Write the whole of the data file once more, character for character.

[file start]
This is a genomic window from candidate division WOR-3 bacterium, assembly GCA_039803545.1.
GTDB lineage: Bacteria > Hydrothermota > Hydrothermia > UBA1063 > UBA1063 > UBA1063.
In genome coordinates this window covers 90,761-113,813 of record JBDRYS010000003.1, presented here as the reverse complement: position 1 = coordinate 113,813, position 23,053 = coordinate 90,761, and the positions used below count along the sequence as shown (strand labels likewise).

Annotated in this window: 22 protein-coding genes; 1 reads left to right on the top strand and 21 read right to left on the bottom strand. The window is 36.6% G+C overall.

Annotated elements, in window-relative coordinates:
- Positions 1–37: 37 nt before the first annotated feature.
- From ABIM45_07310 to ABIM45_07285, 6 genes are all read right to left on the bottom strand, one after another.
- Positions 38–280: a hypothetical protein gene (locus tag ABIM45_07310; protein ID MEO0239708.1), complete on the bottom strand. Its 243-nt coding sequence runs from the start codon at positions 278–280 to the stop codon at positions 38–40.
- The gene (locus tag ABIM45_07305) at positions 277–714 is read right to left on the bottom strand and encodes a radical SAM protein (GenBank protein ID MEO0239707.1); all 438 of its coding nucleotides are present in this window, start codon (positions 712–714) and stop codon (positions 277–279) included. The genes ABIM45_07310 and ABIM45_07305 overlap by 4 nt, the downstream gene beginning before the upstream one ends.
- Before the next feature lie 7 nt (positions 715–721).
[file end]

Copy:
This is a genomic window from candidate division WOR-3 bacterium, assembly GCA_039803545.1.
GTDB lineage: Bacteria > Hydrothermota > Hydrothermia > UBA1063 > UBA1063 > UBA1063.
In genome coordinates this window covers 90,761-113,813 of record JBDRYS010000003.1, presented here as the reverse complement: position 1 = coordinate 113,813, position 23,053 = coordinate 90,761, and the positions used below count along the sequence as shown (strand labels likewise).

Annotated in this window: 22 protein-coding genes; 1 reads left to right on the top strand and 21 read right to left on the bottom strand. The window is 36.6% G+C overall.

Annotated elements, in window-relative coordinates:
- Positions 1–37: 37 nt before the first annotated feature.
- From ABIM45_07310 to ABIM45_07285, 6 genes are all read right to left on the bottom strand, one after another.
- Positions 38–280: a hypothetical protein gene (locus tag ABIM45_07310; protein ID MEO0239708.1), complete on the bottom strand. Its 243-nt coding sequence runs from the start codon at positions 278–280 to the stop codon at positions 38–40.
- The gene (locus tag ABIM45_07305) at positions 277–714 is read right to left on the bottom strand and encodes a radical SAM protein (GenBank protein ID MEO0239707.1); all 438 of its coding nucleotides are present in this window, start codon (positions 712–714) and stop codon (positions 277–279) included. The genes ABIM45_07310 and ABIM45_07305 overlap by 4 nt, the downstream gene beginning before the upstream one ends.
- Before the next feature lie 7 nt (positions 715–721).